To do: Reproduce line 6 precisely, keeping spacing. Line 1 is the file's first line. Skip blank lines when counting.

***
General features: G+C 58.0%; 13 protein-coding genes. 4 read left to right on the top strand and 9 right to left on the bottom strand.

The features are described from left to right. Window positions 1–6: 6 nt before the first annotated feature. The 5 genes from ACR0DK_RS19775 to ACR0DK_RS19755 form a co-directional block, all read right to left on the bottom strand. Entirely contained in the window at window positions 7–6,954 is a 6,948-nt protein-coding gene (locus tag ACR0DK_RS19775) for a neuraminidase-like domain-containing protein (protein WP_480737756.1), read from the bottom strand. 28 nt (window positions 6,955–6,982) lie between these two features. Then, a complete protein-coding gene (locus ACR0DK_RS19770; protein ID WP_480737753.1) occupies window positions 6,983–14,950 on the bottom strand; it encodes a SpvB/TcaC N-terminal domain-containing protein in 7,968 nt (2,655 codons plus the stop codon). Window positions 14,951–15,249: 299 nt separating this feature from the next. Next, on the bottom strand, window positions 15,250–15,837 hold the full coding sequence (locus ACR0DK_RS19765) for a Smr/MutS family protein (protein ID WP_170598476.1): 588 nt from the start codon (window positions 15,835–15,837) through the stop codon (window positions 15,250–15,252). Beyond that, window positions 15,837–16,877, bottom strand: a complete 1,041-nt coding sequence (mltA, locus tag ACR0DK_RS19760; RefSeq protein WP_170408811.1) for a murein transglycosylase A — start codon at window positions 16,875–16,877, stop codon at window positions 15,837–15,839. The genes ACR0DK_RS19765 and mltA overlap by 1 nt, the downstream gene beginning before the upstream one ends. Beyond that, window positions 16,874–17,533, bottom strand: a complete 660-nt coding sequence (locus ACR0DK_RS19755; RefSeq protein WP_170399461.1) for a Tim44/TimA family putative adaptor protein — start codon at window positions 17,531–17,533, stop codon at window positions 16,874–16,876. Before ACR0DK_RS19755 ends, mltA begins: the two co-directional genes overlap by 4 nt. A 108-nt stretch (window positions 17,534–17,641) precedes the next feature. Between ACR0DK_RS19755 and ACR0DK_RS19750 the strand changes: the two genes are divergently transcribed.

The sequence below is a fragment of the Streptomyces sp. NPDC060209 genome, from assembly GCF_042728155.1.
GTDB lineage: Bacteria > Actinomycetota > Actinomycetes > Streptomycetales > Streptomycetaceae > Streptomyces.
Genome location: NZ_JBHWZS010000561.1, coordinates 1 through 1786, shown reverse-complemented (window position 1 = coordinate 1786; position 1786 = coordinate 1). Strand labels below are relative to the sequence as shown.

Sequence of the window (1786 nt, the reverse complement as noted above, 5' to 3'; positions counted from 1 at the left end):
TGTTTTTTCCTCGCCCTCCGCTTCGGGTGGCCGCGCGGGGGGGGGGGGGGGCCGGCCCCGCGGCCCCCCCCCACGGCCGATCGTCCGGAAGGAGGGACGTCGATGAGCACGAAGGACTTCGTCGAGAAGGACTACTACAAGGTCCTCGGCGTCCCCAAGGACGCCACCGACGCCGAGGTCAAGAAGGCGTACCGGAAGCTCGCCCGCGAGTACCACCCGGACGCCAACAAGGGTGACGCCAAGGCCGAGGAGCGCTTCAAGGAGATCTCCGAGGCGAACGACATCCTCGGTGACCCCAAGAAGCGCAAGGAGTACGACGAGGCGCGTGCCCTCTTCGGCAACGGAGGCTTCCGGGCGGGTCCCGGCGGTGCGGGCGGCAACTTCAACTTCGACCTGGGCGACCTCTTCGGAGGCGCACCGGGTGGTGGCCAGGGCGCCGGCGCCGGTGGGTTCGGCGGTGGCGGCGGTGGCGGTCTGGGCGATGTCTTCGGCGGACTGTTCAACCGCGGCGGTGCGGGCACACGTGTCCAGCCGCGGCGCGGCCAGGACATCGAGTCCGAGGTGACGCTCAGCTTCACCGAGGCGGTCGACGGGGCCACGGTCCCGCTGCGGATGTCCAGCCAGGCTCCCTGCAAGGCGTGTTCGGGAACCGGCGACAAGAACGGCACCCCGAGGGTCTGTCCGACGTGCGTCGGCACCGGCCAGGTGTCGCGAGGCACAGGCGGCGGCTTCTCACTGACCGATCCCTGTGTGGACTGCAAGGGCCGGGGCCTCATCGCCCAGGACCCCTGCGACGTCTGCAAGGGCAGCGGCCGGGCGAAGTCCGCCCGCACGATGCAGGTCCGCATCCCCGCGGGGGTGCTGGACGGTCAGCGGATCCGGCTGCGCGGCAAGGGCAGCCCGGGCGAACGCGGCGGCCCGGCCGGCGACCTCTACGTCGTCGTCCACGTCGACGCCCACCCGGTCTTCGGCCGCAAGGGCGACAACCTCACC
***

Sequence of the window (1786 nt, the reverse complement as noted above, 5' to 3'; positions counted from 1 at the left end):